Neighborhood Watch
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Neighborhood Watch

A sense of place pervades many of this summer’s new volumes.

Sandee is the arts and culture editor at the Jewish Week.

‘The Odd Woman and the City” by Vivian Gornick (Farrar, Straus and Giroux) is a memoir, a meditation on her urban, literary life. She unfolds her story with great candor, humor and a tough edge. “I prize my hardened heart,” she writes. A walker in the city, she finds herself preferring the West Side, where there’s “all that intelligence trapped inside all those smarts.”

“On the Move: A Life” by Oliver Sacks (Knopf) is a memoir by the brilliant physician, professor of neurology and award-winning author. It spans his early life, when he was sent to a British boarding school, to his years of medical training and life of discovery in New York City, where he enjoyed swimming near his City Island home. In all of his pursuits, he’s an intriguing, powerful storyteller.

A historical novel set on the Bowery, “Saint Mazie” by Jami Attenberg (Grand Central) is the story of Mazie Phillips, the all-knowing, big-hearted proprietress of a city movie theater who showed great kindness during the Depression. She keeps a diary, which is found 90 years later by a documentarian. The novel is inspired by a profile of the real Mazie by Joseph Mitchell in The New Yorker.

The title character in “Oreo” by Fran Ross (New Directions) is a young woman raised by her maternal grandparents in Philadelphia while her black mother tours with a theater group. Her Jewish dad disappeared, leaving a mysterious note that inspires Oreo to try to find him. The dialog mixes English, black vernacular and Yiddish.

“In the Unlikely Event” by Judy Blume (Knopf) takes place in Elizabeth, N.J., where the celebrated author grew up. Here, a woman named Miri Ammerman returns to her hometown after 35 years, thinking back to a time when a series of airplanes fell from the sky. Blume imagines the lives of those affected by the disasters, which were actual events in the early 1950s.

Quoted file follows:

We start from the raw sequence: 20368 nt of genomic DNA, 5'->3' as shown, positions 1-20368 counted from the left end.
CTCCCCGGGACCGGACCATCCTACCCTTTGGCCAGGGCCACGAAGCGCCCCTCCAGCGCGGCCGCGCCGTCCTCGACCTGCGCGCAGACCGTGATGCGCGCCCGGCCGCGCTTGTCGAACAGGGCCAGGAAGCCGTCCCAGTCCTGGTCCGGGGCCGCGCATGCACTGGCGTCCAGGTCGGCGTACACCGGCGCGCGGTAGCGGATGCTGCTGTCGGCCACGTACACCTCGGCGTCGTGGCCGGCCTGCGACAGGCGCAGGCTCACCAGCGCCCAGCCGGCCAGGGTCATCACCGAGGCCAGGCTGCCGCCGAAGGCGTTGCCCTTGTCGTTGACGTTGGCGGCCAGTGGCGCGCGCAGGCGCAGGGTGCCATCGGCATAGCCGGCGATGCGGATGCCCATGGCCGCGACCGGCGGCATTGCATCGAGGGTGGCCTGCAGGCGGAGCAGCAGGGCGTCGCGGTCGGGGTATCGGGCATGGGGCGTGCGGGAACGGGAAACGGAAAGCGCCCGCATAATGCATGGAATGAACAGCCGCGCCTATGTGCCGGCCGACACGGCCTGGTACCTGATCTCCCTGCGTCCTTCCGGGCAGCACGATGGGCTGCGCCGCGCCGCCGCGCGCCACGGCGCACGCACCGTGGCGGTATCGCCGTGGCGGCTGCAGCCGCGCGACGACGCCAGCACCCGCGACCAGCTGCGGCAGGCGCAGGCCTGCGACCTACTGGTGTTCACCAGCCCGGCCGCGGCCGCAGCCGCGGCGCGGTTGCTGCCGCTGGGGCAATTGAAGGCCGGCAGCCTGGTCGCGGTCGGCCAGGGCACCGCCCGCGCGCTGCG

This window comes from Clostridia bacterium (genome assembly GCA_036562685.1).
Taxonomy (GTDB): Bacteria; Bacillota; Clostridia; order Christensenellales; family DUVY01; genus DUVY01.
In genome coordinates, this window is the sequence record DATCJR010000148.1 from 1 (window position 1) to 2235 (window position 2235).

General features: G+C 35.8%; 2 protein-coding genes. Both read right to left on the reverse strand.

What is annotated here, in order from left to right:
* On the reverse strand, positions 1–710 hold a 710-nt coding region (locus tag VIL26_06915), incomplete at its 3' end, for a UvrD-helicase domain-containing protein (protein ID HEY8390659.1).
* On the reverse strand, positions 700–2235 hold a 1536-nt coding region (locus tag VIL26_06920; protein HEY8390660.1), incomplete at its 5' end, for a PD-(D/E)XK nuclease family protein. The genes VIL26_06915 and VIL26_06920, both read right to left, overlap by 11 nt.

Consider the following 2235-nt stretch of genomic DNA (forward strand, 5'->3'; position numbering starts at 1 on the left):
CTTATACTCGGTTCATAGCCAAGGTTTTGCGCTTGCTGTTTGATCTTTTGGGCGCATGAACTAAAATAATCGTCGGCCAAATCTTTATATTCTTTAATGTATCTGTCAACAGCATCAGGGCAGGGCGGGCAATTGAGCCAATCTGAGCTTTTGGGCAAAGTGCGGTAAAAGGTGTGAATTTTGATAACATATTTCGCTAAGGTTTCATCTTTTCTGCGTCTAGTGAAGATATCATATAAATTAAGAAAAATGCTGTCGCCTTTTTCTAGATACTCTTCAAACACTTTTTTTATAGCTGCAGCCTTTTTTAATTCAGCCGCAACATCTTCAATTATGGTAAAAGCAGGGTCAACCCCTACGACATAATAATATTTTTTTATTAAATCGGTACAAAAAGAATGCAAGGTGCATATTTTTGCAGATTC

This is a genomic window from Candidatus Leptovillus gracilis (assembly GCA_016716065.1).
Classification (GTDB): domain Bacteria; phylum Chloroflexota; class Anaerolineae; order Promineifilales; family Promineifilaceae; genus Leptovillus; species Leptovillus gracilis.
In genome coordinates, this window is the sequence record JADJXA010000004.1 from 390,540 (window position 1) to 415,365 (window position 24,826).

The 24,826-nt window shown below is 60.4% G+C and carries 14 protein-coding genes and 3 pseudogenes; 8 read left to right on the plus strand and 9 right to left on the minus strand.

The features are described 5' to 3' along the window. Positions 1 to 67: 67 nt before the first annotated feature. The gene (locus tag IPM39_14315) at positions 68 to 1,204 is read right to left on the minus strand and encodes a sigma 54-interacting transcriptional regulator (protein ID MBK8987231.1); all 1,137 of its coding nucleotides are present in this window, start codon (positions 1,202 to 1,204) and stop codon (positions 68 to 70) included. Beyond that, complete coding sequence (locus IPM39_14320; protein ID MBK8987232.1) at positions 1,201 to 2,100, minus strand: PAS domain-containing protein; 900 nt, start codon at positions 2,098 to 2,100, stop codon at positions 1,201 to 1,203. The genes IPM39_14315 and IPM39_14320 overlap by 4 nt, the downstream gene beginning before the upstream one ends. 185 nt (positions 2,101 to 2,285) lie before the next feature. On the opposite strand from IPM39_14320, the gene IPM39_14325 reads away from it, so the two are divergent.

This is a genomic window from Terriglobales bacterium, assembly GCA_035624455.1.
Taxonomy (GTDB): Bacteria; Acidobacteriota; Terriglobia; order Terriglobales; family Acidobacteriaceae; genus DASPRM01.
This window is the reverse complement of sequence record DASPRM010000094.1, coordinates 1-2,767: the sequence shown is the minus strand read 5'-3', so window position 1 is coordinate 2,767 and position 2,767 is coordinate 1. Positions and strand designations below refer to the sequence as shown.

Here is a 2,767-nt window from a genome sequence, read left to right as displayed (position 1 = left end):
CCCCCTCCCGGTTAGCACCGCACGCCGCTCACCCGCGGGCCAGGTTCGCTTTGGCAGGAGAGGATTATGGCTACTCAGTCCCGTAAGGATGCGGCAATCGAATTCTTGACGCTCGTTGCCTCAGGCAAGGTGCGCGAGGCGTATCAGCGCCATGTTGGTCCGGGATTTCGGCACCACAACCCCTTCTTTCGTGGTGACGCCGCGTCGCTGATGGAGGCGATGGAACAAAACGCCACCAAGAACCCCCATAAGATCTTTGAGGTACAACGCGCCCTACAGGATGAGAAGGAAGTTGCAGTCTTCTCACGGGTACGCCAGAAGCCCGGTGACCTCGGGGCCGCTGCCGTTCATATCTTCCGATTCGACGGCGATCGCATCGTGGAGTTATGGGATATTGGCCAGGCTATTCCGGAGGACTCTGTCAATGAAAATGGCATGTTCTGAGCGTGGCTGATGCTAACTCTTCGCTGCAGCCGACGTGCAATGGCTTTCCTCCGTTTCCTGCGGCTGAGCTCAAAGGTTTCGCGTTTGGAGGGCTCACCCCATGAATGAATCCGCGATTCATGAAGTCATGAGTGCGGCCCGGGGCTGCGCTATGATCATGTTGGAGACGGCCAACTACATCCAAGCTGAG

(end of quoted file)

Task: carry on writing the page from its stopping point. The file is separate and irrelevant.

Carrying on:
Set in her native Azerbaijan, composer and singer Ella Leya’s first novel, “The Orphan Sky” (Sourcebooks), is about a Jewish young woman coming of age under Communism in the late 1970s; it’s a story of arts and culture, romance, spying and betrayal.

“Prayers for the Living,” by National Public Radio commentator Alan Cheuse (Fig Tree Books), is narrated as a series of conversations between a grandmother, the matriarch of a three-generation family, and her friends. Around her, the lives of family members — including her son the rabbi — aren’t turning out as expected. Novelist Tova Mirvis contributes a foreword.

In “Single Jewish Male Seeking Soul Mate (Feminist Press), Letty Cottin Pogrebin turns to a love story. At his mother’s deathbed, a leftist son of Holocaust survivors vows that he’ll marry a Jewish woman, but instead falls in love with a black talk show host.

A historical novel, “The Bridal Chair” by Gloria Goldreich (Sourcebooks) follows the life of Ida Chagall, the only daughter of the painter who “used his brush over the years to create a visual journal of her life.” When Ida falls in love for the first time, Marc Chagall creates the painting named in the book’s title to show his disapproval. In the background of Ida’s growing independence, the Nazi invasion of France looms.

“Alexandrian Summer” by Yitzhak Gormezano Goren (New Vessel Press), is translated from Hebrew to English for the first time by Yardenne Greenspan. Goren evokes the aura of the city of Alexandria in 1951, as Jewish families are escaping from Egypt to Israel. Included is an introduction by André Aciman.

A tale of three sisters who share an apartment on the Upper West Side, “A Reunion of Ghosts” by Judith Claire Mitchell (Harper) tells of four centuries of a family haunted by bad luck. Mitchell writes with humor and a deep understanding of families and sisters, as the trio tries to break the curse.

One of the leading scholars of American Jewish art, Matthew Baigell, has written “Social Concern and Left Politics in Jewish American Art, 1880 – 1940” (Syracuse University Press), which is illustrated with expressive cartoons and prints. He focuses on a generation of Jewish artists, some well known and others largely forgotten, whose Jewish tradition and radical politics were deeply connected.

“Jewish New York: A History and Guide to Neighborhoods, Synagogues and Eateries” by Paul M. Kaplan (Pelican) is an area-by-area guide to the markers of New York City’s Jewish history, great for reading and self-organized walking tours. It covers museums, monuments, archives, historic synagogues, cemeteries, restaurants, theaters, shops and more.

editor@jewishweek.org

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